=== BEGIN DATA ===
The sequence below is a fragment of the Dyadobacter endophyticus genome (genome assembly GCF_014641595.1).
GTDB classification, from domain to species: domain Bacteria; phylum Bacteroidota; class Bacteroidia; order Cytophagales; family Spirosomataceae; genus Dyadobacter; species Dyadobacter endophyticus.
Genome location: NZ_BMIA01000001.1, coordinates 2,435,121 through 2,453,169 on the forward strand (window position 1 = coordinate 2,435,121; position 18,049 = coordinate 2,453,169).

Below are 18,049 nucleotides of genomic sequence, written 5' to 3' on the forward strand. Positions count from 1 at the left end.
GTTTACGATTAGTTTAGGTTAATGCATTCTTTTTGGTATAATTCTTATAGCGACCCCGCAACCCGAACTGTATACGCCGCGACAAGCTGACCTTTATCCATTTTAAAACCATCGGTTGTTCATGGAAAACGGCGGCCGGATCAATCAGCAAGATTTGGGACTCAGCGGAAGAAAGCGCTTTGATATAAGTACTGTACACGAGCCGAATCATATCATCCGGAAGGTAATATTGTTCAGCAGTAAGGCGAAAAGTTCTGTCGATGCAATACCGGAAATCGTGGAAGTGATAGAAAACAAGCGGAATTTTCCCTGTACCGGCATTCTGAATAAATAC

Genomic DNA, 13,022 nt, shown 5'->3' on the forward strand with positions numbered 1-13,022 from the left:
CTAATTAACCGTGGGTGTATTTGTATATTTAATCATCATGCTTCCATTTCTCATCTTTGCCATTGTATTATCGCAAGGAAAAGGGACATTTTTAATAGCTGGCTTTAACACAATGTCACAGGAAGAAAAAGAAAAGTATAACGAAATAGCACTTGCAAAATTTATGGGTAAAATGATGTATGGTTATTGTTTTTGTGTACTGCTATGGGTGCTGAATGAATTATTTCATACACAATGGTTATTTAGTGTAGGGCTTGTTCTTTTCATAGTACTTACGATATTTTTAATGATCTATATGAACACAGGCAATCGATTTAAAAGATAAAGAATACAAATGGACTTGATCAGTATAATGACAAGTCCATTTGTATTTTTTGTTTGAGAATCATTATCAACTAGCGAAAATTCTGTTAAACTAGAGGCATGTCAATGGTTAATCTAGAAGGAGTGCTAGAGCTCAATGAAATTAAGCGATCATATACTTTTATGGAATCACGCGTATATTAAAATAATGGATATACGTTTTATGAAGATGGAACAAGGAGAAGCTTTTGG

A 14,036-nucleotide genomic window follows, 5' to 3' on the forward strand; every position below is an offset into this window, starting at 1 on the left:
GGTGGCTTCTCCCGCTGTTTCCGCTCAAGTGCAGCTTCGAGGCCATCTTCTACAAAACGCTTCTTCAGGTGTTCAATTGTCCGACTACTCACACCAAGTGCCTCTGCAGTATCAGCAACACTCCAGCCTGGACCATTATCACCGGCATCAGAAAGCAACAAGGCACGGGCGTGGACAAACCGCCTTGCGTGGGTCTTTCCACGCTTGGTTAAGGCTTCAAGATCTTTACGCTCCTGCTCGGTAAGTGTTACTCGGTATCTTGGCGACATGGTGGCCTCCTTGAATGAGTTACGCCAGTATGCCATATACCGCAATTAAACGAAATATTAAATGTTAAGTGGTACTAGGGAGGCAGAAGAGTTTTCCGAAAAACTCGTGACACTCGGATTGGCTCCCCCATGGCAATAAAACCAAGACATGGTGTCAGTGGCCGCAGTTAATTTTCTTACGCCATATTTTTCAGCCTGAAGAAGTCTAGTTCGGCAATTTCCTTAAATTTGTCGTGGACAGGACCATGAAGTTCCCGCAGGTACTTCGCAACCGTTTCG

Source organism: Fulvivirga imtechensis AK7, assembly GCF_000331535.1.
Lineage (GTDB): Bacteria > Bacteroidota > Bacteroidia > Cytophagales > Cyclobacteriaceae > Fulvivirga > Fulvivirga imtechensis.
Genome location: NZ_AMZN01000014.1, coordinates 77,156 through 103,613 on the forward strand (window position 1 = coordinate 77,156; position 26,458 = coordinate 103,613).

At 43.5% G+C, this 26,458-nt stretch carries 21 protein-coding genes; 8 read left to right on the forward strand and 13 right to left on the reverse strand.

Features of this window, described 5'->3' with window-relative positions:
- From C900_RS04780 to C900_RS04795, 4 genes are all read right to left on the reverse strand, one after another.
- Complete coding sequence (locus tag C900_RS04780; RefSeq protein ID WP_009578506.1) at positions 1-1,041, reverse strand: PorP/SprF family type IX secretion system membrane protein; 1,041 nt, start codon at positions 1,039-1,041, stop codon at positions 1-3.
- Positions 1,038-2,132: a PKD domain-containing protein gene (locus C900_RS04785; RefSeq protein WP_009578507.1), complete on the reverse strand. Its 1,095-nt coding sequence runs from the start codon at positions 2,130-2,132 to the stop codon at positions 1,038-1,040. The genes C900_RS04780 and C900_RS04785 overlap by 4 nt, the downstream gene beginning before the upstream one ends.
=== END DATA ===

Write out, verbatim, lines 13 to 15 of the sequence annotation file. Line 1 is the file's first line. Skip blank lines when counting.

At 43.5% G+C, this 26,458-nt stretch carries 21 protein-coding genes; 8 read left to right on the forward strand and 13 right to left on the reverse strand.

Features of this window, described 5'->3' with window-relative positions:
- From C900_RS04780 to C900_RS04795, 4 genes are all read right to left on the reverse strand, one after another.